Adolescents who are happy are less likely to get involved with crime or do drugs, according to the findings of researchers from the University of California, Davis. The study analyzed data from 15,000 seventh- to ninth-graders from the 1995 and 1996 National Longitudinal Study of Adolescent Health during 1995 and 1996.

The researchers also found that changes in emotions over time can affect adolescents’ involvement in crime and drugs. Youths who had decreased levels of happiness over the course of a year also had an increased likelihood of trying drugs. Adolescents with minor, nonclinical depression also had higher chances of engaging in these activities, according to a UC Davis press release.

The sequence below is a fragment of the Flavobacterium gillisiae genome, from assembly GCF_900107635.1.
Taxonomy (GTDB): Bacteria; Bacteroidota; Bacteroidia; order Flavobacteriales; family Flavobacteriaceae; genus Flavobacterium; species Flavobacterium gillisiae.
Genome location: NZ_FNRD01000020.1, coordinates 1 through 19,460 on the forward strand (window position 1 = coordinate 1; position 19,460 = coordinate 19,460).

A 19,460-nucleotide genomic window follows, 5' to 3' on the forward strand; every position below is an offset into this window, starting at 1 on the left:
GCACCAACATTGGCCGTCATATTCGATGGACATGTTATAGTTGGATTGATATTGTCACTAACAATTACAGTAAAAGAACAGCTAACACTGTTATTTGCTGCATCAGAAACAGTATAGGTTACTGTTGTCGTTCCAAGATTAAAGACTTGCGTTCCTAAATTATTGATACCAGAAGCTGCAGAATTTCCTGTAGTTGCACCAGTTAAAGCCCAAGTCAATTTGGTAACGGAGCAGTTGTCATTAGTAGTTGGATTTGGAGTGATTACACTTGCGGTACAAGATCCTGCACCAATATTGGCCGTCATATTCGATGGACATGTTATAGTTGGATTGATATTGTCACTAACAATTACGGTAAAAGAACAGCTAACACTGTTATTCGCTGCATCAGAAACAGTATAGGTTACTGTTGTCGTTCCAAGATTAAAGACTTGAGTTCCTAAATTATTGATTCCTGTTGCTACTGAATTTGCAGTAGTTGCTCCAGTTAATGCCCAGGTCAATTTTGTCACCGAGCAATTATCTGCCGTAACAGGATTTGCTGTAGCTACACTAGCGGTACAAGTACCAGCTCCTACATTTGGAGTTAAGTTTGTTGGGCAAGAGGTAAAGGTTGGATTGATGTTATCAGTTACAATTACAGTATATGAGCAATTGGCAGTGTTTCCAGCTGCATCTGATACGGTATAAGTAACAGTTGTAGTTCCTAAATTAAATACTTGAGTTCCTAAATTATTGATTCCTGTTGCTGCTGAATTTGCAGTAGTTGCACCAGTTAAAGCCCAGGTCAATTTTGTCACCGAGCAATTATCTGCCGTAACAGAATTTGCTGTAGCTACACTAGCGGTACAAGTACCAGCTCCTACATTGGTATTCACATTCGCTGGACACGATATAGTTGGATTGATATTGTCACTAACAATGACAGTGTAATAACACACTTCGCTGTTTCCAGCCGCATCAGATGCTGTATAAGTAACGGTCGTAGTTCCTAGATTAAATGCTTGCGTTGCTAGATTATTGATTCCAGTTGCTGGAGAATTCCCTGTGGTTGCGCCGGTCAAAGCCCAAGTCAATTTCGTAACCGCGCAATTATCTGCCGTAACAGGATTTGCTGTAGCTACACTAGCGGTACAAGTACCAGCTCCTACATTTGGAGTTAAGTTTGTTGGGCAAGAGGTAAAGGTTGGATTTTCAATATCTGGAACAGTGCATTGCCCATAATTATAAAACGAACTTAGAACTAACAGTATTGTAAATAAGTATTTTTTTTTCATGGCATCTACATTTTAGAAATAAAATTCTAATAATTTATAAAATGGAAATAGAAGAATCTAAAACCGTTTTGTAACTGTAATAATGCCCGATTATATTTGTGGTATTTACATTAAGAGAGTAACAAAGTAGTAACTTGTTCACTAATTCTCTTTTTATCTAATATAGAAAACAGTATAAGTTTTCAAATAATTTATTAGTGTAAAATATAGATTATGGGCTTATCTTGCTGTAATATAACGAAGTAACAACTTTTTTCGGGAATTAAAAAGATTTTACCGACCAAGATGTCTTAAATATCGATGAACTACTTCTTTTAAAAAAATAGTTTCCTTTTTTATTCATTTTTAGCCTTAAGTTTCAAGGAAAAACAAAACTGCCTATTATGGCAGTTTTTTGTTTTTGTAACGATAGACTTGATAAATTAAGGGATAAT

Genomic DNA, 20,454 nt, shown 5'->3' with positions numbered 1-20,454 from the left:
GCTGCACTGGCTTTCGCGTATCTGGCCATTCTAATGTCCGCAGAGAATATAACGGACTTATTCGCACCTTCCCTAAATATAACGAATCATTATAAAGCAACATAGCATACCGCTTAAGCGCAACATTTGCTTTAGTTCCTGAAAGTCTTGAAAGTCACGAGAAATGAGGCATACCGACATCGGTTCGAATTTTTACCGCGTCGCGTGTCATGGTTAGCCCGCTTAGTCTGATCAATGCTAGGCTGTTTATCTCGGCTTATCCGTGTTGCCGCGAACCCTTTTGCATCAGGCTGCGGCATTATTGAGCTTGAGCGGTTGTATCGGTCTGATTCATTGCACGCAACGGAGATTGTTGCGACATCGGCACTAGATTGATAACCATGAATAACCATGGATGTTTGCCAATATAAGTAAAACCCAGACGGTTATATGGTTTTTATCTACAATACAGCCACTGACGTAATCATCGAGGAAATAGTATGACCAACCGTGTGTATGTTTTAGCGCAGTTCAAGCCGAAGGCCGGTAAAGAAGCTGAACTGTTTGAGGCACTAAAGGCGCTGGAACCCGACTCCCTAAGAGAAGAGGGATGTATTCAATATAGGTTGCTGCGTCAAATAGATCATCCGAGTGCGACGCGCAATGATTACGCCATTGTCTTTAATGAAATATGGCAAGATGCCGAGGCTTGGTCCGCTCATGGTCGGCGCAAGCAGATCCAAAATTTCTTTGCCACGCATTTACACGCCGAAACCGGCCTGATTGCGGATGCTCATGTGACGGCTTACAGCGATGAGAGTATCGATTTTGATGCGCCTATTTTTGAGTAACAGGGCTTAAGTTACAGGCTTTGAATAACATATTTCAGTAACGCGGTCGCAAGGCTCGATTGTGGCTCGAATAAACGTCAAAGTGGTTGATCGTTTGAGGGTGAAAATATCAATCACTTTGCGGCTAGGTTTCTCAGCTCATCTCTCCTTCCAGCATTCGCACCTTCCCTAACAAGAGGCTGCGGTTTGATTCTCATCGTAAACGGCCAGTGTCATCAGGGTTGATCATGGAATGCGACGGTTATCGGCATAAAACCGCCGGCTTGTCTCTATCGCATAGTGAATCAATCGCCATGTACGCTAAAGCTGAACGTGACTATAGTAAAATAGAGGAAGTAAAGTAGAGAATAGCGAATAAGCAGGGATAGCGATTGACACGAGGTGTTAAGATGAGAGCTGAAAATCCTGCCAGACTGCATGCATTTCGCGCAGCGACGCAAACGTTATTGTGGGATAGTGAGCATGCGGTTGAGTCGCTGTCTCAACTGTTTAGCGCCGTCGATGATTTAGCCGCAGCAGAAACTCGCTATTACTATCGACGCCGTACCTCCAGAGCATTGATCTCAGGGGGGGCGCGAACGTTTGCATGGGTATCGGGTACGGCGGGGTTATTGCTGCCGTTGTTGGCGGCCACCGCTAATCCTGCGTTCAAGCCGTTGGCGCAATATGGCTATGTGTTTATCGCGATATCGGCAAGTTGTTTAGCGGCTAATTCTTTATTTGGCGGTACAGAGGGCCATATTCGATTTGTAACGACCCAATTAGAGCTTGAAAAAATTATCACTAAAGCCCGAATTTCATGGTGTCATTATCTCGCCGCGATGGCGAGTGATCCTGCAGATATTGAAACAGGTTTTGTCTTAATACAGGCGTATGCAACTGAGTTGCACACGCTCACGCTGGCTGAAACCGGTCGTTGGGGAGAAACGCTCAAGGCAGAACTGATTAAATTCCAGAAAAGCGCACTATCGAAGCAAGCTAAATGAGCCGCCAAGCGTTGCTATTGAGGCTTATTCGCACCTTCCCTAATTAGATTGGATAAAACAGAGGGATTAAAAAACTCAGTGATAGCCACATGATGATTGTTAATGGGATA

“Our results suggest that the emphasis placed on happiness and well-being by positive psychologists and others is warranted,” said researcher Bill McCarthy. “In addition to their other benefits, programs and policies that increase childhood and adolescent happiness may have a notable effect on deterring nonviolent crime and drug use.”